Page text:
Thursday, April 22, 2010


In the last two weeks, I've encountered three widows--one a dear friend, another the writer Elinor Lipman, and the third a woman I know only by name who works in my building. They are all young by the standards one usually expects among the widowed. I cannot fathom the loss and the sense of unreality that shrouds their experience. My husband is standing at the kitchen sink right now, washing the dishes as he has done throughout our marriage. I drank from his glass as we sat at the table tonight, batting back and forth a decision our youngest child needs to make about traveling home from college after exams. Later on this evening, I know with assurance that I will be wrapped in his arms as soon as I climb into bed.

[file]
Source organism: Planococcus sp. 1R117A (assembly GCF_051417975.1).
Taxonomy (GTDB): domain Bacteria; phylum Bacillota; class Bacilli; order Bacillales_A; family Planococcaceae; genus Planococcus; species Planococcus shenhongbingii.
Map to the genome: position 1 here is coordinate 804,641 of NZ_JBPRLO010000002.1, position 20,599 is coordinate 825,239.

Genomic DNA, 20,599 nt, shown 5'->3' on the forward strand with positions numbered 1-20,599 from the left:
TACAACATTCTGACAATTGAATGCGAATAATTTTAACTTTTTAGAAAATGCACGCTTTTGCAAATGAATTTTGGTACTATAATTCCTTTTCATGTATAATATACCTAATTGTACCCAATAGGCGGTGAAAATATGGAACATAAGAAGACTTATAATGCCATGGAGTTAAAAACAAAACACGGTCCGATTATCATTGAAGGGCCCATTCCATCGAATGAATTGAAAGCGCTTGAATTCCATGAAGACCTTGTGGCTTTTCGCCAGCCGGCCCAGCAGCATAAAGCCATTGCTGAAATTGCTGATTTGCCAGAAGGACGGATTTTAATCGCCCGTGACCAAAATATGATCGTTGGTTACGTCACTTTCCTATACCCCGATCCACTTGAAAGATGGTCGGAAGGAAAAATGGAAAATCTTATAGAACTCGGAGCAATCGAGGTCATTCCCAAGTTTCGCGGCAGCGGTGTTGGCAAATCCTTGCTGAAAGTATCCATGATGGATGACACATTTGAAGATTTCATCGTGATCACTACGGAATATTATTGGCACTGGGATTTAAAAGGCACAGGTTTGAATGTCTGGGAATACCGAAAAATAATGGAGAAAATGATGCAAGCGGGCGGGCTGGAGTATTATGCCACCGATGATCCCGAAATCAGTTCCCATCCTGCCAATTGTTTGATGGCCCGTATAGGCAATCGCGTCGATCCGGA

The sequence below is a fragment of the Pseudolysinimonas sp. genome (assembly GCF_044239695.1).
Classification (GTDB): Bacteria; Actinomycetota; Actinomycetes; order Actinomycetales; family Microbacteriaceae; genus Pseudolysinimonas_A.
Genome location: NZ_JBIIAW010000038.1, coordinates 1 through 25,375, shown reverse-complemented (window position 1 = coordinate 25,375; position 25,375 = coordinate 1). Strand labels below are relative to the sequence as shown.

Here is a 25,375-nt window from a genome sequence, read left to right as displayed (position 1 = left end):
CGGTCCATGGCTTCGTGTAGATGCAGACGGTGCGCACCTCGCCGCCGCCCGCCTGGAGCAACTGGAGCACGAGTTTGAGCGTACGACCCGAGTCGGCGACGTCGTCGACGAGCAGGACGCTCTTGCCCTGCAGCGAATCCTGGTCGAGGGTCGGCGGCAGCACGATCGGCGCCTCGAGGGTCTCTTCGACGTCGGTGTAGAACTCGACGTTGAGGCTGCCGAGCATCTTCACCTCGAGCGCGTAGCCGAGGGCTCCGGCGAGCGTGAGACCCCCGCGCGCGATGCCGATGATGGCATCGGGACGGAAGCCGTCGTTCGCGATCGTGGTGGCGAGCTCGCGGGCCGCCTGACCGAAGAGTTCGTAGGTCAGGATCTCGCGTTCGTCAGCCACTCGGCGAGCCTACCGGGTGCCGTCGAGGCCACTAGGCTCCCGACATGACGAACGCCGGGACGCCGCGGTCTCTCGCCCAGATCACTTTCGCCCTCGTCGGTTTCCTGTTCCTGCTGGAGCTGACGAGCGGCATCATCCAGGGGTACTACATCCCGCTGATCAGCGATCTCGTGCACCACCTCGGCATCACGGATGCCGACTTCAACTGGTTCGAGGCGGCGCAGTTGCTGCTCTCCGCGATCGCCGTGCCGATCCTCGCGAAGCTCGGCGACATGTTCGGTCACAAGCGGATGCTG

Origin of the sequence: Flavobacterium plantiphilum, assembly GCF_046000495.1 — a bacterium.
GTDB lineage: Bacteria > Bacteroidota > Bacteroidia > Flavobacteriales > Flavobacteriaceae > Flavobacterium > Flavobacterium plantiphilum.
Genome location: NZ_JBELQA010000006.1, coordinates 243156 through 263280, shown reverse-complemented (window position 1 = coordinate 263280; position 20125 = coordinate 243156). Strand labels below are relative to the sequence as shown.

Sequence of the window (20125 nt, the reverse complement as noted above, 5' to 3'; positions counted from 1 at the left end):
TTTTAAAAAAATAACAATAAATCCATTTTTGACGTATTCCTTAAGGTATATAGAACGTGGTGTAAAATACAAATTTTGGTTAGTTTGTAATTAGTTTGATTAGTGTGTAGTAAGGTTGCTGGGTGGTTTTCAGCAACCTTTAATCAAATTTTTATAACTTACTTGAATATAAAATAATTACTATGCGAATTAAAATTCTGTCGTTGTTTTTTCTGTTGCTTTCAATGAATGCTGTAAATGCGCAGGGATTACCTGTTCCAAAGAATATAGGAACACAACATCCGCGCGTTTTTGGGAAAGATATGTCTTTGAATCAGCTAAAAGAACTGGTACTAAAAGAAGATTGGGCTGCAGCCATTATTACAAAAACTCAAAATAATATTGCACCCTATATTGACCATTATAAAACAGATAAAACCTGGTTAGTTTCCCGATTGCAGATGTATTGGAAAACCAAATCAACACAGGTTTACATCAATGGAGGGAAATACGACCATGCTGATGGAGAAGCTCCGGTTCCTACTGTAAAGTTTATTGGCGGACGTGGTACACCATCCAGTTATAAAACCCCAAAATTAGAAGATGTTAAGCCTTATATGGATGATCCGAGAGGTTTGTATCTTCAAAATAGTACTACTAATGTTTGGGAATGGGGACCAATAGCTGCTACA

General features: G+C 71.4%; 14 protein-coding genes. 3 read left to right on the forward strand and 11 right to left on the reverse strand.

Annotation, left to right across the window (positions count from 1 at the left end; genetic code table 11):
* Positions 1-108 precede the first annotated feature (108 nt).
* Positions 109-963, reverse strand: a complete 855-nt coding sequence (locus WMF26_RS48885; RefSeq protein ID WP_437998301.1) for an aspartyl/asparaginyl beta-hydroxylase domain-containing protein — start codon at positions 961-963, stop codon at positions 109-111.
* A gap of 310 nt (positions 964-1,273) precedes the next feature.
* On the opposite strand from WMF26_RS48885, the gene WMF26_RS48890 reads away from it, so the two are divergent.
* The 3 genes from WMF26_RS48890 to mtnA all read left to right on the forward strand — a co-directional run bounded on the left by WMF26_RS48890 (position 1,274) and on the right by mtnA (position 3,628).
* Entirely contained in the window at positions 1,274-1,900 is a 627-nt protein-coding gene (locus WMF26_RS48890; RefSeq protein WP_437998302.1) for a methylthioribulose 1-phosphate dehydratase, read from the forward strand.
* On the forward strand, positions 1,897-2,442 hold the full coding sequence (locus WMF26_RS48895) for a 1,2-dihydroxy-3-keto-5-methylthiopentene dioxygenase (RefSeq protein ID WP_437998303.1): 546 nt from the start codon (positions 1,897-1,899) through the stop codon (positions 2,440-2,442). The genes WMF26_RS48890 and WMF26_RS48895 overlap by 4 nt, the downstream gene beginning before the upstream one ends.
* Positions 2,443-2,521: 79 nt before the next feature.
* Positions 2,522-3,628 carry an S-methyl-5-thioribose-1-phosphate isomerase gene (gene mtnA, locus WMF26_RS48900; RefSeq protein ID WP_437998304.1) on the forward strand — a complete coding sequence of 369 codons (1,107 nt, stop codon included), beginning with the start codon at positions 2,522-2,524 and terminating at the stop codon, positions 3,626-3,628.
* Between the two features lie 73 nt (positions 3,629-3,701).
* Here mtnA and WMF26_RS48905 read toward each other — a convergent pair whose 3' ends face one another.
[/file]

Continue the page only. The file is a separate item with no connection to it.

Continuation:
As a wife, I don't want to consider widowhood. But as a writer, I find myself in awe of the women who, confronted by such loss, try to find their way in this new and unwelcome role. My close friend, widowed only six months ago, is astounding in her reaching out to others not for her own solace, but to offer with grace and wit the friendship and mentoring that has been her trademark. She continues to give as she always has. A group of her friends--about 30 of us--celebrated her birthday in January, and everyone of us had a story of the influence and impact she had had on our lives.

Have you experienced a loss as profound as widowhood?

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